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Retail trade | Historic changing of the guard at Simons

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After 26 years, Peter Simons leaves the presidency of the family business. For the first time since 1840, the retailer will not be run by a family member. A decision, taken in a “moment of lucidity”, which will undoubtedly remove a little “pressure” on the shoulders of the “still young” children of the businessman, he argues.

Bernard Leblanc, who until recently held the position of executive vice-president and chief corporate officer, will act as president and chief executive officer, Maison Simons announced on Tuesday.

Peter Simons will remain with the company as Chief Merchandiser – managing inventory, purchasing, supply chains – and will sit on the family council as well as the advisory council, a sort of board of directors. Brothers Peter and Richard Simons will remain the controlling shareholders.

Aged 57, the one who embodied the face of the company known for its clothing and household items could have remained in office for several more years. Why leave now? “Yes, I’m young,” he admits, laughing on the phone. The company has solid backbone, we are in a good position. We are starting to move forward with projects for the future. All the elements were in place. The businessman in me thinks it’s better to be proactive than reactive. I would like to be there to support Bernard in this transition and ensure the success of the company. »

“We think 20-25 years ahead,” he added during the interview with The Press with Bernard Leblanc. “For a CEO, the most important thing is the succession, the continuity of the company. This is very much the mistake people make. They are not able to put the business first. »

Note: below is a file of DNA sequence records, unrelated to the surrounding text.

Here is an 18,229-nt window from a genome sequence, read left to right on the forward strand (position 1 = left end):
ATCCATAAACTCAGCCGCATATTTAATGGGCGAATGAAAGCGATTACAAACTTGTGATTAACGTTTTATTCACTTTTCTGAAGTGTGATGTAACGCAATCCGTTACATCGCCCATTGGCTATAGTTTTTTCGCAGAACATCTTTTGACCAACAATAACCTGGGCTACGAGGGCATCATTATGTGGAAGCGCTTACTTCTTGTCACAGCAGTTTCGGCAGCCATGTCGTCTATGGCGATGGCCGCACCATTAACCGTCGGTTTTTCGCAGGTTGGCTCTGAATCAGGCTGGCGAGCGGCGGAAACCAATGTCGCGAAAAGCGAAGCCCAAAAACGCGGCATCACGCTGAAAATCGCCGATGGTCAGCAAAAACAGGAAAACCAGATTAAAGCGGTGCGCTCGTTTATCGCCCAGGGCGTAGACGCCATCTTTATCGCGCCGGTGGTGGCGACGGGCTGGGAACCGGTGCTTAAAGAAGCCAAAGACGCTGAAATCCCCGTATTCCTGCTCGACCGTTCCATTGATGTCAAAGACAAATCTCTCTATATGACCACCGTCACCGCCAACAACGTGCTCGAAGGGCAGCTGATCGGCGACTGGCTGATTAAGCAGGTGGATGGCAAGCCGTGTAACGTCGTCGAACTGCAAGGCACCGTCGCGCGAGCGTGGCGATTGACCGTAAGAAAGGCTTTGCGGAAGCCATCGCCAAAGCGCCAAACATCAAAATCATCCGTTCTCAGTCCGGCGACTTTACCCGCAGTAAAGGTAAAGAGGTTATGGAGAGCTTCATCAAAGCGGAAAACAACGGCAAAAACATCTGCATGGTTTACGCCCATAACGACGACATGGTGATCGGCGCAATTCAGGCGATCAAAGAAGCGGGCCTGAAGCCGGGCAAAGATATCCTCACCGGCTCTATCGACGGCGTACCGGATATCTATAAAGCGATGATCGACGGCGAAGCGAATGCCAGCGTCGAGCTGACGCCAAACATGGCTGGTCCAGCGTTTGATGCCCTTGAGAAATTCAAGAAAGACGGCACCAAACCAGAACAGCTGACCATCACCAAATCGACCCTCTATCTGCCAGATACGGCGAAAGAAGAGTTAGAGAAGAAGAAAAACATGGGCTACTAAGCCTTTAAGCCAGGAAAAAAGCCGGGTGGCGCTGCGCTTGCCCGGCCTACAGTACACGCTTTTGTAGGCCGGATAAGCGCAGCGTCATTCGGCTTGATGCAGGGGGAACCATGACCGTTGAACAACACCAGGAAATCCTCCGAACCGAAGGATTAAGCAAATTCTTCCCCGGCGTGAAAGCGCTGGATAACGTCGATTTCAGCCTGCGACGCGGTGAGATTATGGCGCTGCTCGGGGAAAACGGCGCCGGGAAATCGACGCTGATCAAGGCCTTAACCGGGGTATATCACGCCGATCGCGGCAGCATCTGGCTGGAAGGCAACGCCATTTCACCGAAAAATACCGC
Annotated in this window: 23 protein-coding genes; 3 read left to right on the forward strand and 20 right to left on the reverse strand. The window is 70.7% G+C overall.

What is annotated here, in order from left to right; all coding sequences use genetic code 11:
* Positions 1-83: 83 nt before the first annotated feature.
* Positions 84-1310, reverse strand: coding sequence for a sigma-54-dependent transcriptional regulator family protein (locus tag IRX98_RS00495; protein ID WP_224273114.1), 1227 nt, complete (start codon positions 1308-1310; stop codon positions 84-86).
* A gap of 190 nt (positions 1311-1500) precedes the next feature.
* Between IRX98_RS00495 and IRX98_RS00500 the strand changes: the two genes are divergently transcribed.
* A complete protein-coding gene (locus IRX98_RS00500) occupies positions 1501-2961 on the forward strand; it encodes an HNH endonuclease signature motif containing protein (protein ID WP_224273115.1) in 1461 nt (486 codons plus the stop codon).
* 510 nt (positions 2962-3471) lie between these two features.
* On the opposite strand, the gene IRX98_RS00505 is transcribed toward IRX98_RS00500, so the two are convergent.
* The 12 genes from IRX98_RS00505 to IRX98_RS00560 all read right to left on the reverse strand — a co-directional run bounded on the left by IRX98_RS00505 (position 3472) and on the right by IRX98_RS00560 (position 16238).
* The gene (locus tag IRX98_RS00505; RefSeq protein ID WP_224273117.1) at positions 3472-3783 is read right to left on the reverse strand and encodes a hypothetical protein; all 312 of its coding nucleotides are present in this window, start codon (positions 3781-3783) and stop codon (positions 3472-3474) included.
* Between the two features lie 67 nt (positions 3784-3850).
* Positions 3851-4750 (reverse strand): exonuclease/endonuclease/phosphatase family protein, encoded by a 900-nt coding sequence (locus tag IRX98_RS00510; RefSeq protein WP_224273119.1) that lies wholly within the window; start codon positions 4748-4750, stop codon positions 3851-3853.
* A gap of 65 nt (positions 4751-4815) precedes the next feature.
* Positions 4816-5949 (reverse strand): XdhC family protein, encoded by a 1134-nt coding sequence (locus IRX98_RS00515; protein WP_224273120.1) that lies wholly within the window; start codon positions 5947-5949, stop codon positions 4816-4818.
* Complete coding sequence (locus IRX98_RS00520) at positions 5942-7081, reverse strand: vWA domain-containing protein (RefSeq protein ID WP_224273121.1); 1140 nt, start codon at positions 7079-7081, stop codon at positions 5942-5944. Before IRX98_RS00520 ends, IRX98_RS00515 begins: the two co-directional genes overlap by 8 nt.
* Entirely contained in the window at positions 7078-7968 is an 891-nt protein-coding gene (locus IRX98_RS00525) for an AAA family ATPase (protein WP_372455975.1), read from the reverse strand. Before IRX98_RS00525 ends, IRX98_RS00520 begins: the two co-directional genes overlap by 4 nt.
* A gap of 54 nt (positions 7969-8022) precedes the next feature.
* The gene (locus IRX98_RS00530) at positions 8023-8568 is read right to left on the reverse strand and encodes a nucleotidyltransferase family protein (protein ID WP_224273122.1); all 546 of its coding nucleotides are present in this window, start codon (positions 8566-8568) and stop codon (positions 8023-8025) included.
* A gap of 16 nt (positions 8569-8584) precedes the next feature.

Mr. Simons made his decision recently. This reflection was not started before the pandemic and, at the height of the crisis, he devoted his energies to weathering the storm, he says.

Regarding the issue of family succession, the businessman who is the father of two children, while his brother Richard has three, considers that it would be premature for them to take control since they are still youth. Some are still continuing their studies. The company had been family run for five generations.

“What is happening today was bound to happen sooner or later. [en raison] the age difference I have with my children and where they are in their lives, he says. This decision frees them from a bit of a lot of stress. Maybe I’m giving myself too much credit, but what I’m deciding today is showing kids that they don’t have to be CEOs. One can find different roles to play at different times in the business. »

About Mr. Leblanc, although he is not a member of the family, he shares the same values ​​with her, insists Mr. Simons. “I am undertaking the mandate with a great sense of duty,” adds the new CEO, who joined the company in 1994 as manager of imports and purchases. “I see myself as a guardian of the legacy that has been handed down in a way by five generations of the family. »

“I think it opens up the options for the benefit of the organization,” he said. That one of the children could integrate the management of the company one day, it is not excluded. »

The future

In interviews given to various media during the pandemic, Mr. Simons did not hide that his company was experiencing difficulties, like many retailers. ” [Maintenant], we start dreaming again,” says Bernard Leblanc. This refers in particular to the opening of a 16and store in a few weeks at the Center Fairview Pointe-Claire. The retailer considers that it has also succeeded in its digital shift.

In Quebec, the new distribution center, a $200 million project, is operational, and we are finishing the installation of the last phase. It is from this center that orders for stores and those placed online are managed.

The company founded in Quebec in 1840 by John Simons now has 15 stores: 9 in Quebec, 2 in Ontario, 3 in Alberta and 1 in British Columbia. Nearly 3,000 employees work for Maison Simons.

Although he is drawing a line from a position he held for many years, Peter Simons has no intention of taking a vacation before taking on his role as chief merchant. “I’m going to go help a friend in a sugar bush this weekend, but no big vacation. I have a lot of work. »



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